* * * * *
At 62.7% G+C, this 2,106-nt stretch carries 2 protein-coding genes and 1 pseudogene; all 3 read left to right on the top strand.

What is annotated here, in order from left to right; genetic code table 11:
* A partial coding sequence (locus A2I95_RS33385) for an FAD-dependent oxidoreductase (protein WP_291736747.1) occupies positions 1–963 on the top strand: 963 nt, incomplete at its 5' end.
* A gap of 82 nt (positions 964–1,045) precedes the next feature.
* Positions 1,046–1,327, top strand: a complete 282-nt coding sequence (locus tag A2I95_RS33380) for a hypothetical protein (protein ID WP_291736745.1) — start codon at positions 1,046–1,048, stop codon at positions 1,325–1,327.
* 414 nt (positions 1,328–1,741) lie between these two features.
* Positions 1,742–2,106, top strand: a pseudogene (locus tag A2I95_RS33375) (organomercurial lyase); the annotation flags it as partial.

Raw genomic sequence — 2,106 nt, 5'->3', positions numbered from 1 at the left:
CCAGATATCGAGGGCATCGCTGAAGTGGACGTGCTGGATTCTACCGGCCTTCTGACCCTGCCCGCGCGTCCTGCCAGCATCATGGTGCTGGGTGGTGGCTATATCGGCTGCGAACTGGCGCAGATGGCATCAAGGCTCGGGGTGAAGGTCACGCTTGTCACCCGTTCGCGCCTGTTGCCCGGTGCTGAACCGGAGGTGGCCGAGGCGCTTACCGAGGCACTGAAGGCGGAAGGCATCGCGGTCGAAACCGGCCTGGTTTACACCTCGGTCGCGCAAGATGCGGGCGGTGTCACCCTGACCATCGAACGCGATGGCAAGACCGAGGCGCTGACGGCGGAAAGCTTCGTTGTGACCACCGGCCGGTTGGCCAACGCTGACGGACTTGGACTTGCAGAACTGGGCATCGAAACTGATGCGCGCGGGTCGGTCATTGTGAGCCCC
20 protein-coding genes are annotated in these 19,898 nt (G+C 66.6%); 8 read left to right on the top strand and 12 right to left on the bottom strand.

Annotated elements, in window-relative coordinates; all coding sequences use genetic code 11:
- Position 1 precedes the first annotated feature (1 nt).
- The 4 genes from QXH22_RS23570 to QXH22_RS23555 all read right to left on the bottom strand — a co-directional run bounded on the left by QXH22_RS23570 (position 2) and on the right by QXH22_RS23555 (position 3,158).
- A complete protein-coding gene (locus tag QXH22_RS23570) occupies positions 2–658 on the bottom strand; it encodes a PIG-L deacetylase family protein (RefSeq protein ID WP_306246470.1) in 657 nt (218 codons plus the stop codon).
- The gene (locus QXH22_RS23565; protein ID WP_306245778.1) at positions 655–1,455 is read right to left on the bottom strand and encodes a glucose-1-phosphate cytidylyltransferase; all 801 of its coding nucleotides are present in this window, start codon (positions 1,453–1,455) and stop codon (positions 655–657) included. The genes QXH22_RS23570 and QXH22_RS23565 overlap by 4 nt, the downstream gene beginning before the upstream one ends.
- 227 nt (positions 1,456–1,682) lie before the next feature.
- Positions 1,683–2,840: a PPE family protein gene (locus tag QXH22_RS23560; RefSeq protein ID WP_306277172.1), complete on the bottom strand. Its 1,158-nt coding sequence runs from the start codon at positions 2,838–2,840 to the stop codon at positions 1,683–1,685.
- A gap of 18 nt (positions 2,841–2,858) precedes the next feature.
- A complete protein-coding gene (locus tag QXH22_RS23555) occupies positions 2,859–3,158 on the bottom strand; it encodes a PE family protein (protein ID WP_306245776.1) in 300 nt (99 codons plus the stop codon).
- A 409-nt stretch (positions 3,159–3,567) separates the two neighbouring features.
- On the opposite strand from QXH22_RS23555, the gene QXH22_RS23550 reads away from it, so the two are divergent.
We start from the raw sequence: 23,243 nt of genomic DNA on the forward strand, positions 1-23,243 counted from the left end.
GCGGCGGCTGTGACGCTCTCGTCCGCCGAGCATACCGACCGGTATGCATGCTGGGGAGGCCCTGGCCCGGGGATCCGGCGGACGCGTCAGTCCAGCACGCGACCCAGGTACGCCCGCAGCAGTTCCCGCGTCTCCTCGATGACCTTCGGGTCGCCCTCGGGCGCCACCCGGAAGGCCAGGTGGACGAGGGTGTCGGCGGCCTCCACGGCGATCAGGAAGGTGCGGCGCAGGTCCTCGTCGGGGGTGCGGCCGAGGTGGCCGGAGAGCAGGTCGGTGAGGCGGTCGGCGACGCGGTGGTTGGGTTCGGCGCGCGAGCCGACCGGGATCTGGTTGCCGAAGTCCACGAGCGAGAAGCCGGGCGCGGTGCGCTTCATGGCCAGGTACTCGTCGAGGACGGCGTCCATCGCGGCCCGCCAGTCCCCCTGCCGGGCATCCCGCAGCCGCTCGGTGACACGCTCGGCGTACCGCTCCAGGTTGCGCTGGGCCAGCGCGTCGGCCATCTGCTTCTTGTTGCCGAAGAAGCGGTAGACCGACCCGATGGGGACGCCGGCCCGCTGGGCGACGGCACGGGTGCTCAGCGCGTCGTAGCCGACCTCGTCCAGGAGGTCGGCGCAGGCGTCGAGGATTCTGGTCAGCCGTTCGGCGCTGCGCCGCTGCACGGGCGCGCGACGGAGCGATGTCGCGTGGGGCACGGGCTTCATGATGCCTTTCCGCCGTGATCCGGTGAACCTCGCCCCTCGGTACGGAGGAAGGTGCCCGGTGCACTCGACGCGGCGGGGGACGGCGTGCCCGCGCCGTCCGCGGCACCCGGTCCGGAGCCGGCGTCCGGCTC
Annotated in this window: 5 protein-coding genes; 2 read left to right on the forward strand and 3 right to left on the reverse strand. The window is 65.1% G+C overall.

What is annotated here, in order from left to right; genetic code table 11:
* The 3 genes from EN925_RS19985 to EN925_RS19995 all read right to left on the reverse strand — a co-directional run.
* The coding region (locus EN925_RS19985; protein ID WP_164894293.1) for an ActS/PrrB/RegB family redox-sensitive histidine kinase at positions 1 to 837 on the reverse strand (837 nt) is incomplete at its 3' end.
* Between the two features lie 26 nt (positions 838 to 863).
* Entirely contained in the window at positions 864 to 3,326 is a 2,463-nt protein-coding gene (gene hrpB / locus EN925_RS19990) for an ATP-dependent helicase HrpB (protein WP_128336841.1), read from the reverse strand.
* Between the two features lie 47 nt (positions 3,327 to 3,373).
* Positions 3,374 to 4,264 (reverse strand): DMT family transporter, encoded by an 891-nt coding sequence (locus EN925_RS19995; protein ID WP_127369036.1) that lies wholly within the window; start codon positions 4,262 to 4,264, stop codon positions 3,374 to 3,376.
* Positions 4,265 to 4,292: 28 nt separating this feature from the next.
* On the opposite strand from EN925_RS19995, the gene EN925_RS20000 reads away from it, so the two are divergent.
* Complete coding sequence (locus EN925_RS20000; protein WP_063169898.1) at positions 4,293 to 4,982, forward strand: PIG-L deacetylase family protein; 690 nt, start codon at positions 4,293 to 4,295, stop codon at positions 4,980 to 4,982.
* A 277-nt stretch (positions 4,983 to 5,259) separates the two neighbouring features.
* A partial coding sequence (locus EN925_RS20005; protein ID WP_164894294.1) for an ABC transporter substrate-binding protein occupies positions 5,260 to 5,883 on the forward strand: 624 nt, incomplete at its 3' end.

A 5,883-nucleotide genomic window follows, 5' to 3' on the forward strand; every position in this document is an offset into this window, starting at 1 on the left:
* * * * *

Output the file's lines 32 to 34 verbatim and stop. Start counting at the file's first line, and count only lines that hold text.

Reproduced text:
* Positions 4,265 to 4,292: 28 nt separating this feature from the next.
* On the opposite strand from EN925_RS19995, the gene EN925_RS20000 reads away from it, so the two are divergent.
* Complete coding sequence (locus EN925_RS20000; protein WP_063169898.1) at positions 4,293 to 4,982, forward strand: PIG-L deacetylase family protein; 690 nt, start codon at positions 4,293 to 4,295, stop codon at positions 4,980 to 4,982.